Footpaths in Udaipur: Reaffirming Our Right to Walk

 

To and from work and school, in the vegetable market, in one's neighborhood: Walking is an integral part of most citizens' lives in Udaipur.  Indeed, Udaipur's greenery, the small lanes in the old city, and the close proximity of points of interest, make walking an ideal mode of transportation.

 

Yet, it has become increasingly difficult to walk in Udaipur.  For one, there is no place to walk.  Few roads have footpaths, and increasing vehicular traffic makes it difficult to feel safe or comfortable while walking on the roadside.  Second, even for those who do take the risk, the experience of walking has become less than pleasant.  The amount of pollution and dust, coupled with the fear of being hit by a vehicle, keeps one from enjoying an activity which normally guarantees good health.  Thirdly, there is increasing social pressure -- especially among youth -- to use a vehicle (scooter, motorcycle or car) for even the smallest of tasks. Walking has developed a social stigma these days, as the media reminds us that a key status symbol is the vehicle one drives.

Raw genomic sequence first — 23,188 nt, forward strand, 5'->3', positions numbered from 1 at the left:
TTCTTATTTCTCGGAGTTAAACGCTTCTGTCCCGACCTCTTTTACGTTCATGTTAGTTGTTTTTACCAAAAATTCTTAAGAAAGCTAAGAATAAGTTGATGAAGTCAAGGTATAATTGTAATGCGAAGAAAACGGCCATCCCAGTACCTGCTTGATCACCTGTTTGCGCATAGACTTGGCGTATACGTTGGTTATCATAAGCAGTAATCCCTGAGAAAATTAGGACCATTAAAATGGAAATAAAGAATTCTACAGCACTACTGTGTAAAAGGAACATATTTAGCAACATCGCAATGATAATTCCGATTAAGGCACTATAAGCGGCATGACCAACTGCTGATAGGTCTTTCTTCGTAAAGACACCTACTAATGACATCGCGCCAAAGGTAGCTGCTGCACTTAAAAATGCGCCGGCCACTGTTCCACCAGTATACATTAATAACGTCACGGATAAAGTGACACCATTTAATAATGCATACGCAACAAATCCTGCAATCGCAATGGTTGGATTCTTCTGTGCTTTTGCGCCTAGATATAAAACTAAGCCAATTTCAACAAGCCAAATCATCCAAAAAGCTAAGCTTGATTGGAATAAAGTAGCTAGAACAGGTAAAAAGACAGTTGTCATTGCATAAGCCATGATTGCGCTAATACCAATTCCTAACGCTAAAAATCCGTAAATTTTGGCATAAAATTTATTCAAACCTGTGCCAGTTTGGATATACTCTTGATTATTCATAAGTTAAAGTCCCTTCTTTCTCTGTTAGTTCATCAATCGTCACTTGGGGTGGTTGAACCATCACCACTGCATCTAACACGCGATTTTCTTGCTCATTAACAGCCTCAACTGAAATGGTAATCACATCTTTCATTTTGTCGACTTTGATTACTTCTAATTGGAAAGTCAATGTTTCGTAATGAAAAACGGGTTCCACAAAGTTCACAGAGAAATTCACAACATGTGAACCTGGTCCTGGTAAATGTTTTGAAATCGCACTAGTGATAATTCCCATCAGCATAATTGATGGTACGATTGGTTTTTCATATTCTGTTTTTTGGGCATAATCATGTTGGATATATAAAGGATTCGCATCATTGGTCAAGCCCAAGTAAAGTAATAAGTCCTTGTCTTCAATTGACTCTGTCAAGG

Background

A small group formed to take on the issue of footpaths in Udaipur.  After some initial discussions, the group saw a few possible entry points: interacting with city officials (like the Collector), attaching on to existing infrastructure development projects (like the Asian Development Bank’s Heritage City Project), and increasing public dialogue around footpaths.  It was in the latter that the most energy was felt.

 

Walkathon

The group, now dubbed "Miliye, Juliye, Chaliye" (Meet, Join, Walk), decided that one of its goals was to raise public interest around making footpaths in the city.  Organizing a walkathon -- a pad yatra with a social purpose, one might say -- appeared to be a good strategy for accomplishing this goal.  Several individuals from different organizations, such as Seva Mandir, Vidya Bhawan School, SPARC, the Study School, West Zone Cultural Center, and Shikshantar, co-organized the effort.

 

The date was set for July 19, 2003, and the venue chosen was a round of Fateh Sagar lake, a challenge in its 10 km course, even for those Udaipur citizens who regularly come to walk on the lake's pal (boardwalk). Nearby schools, such as St. Mary's, St. Paul's, Vidya Bhawan, Alok, the Study, Railway Training, Saifee Secondary School, and Dewali, were contacted, and invitations were also extended within different neighborhoods of Udaipur.  Contributions were solicited from partner-organizations, as well as from small local businesses. The title of the event was our namesake: "Miliye, Juliye, Chaliye".